At 340, the web developer identifies the appropriate location in the web page to insert the metadata data structure selected at 336. In some instances, this may be performed by the web developer moving the cursor to the location within the web page shown in the HTML view. In some instances, the selected web page template or web page may also include one or more placeholders for the metadata data structures (e.g., specific text providing the WCMS with a defined location for particular types of dynamic information). In those instances, the WCMS may be able to automatically determine the correct location for insertion without requiring additional user input.

At 344, the web developer inserts the selected metadata into the identified location within the web page template or web page. As shown in FIG. 5F, the insertion can be performed by the web developer activating the Insert Tag button 516. Upon activation of the button 516, the metadata data structure for the selected item and element will be inserted by the WCMS into the location specified by the web developer. For instance, metadata data structure 548 representing the article associated with the selected item have been inserted into the web page design, as shown by the metatag 548.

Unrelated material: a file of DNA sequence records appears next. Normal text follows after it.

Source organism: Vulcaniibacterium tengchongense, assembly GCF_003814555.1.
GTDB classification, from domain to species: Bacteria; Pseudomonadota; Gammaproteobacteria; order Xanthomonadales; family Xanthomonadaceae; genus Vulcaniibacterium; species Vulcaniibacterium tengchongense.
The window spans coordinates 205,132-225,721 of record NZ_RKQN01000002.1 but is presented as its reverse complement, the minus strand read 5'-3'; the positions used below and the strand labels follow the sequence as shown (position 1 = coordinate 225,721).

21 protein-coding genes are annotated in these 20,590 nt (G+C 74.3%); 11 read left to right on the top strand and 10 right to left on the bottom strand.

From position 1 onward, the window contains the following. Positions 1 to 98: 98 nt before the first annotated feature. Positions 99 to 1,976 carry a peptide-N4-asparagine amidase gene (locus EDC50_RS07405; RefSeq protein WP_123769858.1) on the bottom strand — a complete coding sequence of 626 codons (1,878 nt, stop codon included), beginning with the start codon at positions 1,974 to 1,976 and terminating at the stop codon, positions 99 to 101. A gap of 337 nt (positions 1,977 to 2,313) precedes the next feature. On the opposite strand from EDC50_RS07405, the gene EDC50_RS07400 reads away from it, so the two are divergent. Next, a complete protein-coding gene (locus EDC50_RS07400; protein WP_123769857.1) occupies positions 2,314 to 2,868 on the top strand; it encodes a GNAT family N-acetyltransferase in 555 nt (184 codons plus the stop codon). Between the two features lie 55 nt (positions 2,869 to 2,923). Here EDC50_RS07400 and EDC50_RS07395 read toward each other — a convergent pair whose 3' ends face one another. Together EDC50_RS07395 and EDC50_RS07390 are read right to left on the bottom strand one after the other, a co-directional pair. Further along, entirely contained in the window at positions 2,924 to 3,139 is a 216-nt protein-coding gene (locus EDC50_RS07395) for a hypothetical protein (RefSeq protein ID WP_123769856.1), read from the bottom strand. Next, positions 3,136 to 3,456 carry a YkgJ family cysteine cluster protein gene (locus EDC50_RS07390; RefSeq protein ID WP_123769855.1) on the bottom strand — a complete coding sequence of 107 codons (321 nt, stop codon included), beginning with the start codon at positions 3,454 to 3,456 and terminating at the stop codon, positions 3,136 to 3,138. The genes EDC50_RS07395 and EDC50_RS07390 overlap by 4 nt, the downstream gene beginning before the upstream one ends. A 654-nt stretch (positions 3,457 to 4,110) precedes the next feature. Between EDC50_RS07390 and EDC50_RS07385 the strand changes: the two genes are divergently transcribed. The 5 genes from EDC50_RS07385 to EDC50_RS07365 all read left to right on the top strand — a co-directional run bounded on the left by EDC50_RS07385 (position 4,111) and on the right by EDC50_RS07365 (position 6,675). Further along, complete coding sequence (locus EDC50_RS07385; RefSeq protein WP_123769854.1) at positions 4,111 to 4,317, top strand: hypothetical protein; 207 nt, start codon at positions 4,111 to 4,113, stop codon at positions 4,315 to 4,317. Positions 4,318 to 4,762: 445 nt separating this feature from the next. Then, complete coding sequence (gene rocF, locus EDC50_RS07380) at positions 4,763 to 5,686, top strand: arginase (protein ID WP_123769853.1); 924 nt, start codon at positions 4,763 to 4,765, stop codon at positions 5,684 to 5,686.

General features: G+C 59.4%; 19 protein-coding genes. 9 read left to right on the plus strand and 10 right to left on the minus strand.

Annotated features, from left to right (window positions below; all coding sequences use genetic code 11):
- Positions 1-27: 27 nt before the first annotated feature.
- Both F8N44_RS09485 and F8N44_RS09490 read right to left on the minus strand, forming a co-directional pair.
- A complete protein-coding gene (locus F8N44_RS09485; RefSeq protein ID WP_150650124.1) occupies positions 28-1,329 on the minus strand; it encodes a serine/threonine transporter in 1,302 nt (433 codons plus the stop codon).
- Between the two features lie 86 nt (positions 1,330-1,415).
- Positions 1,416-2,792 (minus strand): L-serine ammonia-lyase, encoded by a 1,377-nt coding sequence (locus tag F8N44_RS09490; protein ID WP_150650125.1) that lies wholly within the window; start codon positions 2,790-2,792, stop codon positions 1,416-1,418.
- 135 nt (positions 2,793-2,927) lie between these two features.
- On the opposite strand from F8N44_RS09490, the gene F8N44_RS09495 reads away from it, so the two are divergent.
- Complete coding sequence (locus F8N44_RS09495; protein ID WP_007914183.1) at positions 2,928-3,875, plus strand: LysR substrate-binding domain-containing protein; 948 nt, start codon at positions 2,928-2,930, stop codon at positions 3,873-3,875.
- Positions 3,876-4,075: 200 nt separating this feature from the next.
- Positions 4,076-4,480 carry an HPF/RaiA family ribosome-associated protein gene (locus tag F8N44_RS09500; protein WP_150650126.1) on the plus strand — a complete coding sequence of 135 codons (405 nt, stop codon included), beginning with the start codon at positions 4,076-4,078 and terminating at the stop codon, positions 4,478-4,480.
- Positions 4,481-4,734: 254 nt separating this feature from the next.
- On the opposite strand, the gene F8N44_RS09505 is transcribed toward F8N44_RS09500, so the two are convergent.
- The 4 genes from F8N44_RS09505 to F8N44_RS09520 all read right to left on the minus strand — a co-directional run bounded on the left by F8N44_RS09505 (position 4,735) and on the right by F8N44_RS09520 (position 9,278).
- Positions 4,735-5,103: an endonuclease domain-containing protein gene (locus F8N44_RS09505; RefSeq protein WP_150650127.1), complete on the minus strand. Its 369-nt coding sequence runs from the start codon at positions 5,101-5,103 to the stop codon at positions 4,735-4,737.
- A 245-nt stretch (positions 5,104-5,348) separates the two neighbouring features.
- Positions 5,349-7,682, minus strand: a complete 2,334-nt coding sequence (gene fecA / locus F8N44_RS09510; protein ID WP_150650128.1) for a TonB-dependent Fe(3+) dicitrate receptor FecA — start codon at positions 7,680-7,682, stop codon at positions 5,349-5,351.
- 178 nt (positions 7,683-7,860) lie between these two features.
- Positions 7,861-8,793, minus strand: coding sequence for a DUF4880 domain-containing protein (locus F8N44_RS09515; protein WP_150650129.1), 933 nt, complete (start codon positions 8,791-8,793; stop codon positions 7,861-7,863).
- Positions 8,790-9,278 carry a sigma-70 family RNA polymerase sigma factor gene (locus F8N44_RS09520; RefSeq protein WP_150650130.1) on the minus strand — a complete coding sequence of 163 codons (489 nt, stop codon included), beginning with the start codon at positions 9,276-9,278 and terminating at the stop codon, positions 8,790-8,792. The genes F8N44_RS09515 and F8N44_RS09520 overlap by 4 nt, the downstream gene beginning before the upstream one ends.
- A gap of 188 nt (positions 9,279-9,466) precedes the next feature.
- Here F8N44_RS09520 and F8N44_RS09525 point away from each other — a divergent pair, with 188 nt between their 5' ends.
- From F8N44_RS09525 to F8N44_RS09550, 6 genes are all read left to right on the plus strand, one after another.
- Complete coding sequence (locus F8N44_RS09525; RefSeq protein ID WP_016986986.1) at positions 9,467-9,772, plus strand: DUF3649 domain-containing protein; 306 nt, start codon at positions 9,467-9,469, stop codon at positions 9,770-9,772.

At 348, the web developer determines whether additional metadata data structures should be inserted into the web page. In some instances, additional dynamic information for the item already selected may be inserted. In other instances, information associated with a different item can be added by changing the selection in dropdown box 512. If the decision is made to insert additional information, method 300 returns to 336, and the developer can select the additional metadata to insert into the web page design. As shown in FIG. 5G, metadata data structures for the price 550, end date 552, and image 558 of the originally selected item have been inserted into the web page design. Additionally, the web developer has added HTML code to the template in FIG. 5G, adding the text “Image:” 556 into the design. The image metadata data structure 558 was inserted adjacent to this new content 556. Once the web developer determines that no additional dynamic information is to be inserted into the web page, method 300 continues at 352.